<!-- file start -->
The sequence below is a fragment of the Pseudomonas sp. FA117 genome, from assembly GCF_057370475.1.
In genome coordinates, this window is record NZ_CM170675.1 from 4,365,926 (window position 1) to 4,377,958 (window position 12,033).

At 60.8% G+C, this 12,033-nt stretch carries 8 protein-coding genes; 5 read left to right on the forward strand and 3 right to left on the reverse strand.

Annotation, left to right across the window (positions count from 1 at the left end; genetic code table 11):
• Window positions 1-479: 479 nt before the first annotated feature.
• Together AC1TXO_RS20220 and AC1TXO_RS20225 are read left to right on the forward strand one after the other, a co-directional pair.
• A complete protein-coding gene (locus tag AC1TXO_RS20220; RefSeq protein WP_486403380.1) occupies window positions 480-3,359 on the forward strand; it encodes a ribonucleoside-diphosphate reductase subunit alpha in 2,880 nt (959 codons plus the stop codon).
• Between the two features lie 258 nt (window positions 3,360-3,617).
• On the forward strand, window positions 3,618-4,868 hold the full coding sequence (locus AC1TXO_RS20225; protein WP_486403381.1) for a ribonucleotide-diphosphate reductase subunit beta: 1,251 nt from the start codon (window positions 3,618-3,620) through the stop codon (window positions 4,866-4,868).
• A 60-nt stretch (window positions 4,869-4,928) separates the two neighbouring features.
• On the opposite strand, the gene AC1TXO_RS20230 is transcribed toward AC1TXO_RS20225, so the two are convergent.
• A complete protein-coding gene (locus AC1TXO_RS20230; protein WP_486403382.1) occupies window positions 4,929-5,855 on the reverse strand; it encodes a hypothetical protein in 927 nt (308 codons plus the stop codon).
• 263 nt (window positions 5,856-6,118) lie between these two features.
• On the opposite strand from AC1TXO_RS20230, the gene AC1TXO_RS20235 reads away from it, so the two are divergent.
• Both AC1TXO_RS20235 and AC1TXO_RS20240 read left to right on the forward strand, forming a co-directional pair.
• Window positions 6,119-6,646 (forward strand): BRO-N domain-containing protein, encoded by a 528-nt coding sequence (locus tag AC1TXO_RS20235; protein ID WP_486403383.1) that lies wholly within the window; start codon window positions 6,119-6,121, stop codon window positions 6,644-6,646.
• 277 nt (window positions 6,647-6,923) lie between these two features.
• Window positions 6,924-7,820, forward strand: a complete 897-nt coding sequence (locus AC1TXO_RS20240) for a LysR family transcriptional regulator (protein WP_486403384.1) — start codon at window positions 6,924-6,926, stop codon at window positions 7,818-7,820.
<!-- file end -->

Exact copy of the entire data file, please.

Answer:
The sequence below is a fragment of the Pseudomonas sp. FA117 genome, from assembly GCF_057370475.1.
In genome coordinates, this window is record NZ_CM170675.1 from 4,365,926 (window position 1) to 4,377,958 (window position 12,033).

At 60.8% G+C, this 12,033-nt stretch carries 8 protein-coding genes; 5 read left to right on the forward strand and 3 right to left on the reverse strand.

Annotation, left to right across the window (positions count from 1 at the left end; genetic code table 11):
• Window positions 1-479: 479 nt before the first annotated feature.
• Together AC1TXO_RS20220 and AC1TXO_RS20225 are read left to right on the forward strand one after the other, a co-directional pair.
• A complete protein-coding gene (locus tag AC1TXO_RS20220; RefSeq protein WP_486403380.1) occupies window positions 480-3,359 on the forward strand; it encodes a ribonucleoside-diphosphate reductase subunit alpha in 2,880 nt (959 codons plus the stop codon).
• Between the two features lie 258 nt (window positions 3,360-3,617).
• On the forward strand, window positions 3,618-4,868 hold the full coding sequence (locus AC1TXO_RS20225; protein WP_486403381.1) for a ribonucleotide-diphosphate reductase subunit beta: 1,251 nt from the start codon (window positions 3,618-3,620) through the stop codon (window positions 4,866-4,868).
• A 60-nt stretch (window positions 4,869-4,928) separates the two neighbouring features.
• On the opposite strand, the gene AC1TXO_RS20230 is transcribed toward AC1TXO_RS20225, so the two are convergent.
• A complete protein-coding gene (locus AC1TXO_RS20230; protein WP_486403382.1) occupies window positions 4,929-5,855 on the reverse strand; it encodes a hypothetical protein in 927 nt (308 codons plus the stop codon).
• 263 nt (window positions 5,856-6,118) lie between these two features.
• On the opposite strand from AC1TXO_RS20230, the gene AC1TXO_RS20235 reads away from it, so the two are divergent.
• Both AC1TXO_RS20235 and AC1TXO_RS20240 read left to right on the forward strand, forming a co-directional pair.
• Window positions 6,119-6,646 (forward strand): BRO-N domain-containing protein, encoded by a 528-nt coding sequence (locus tag AC1TXO_RS20235; protein ID WP_486403383.1) that lies wholly within the window; start codon window positions 6,119-6,121, stop codon window positions 6,644-6,646.
• 277 nt (window positions 6,647-6,923) lie between these two features.
• Window positions 6,924-7,820, forward strand: a complete 897-nt coding sequence (locus AC1TXO_RS20240) for a LysR family transcriptional regulator (protein WP_486403384.1) — start codon at window positions 6,924-6,926, stop codon at window positions 7,818-7,820.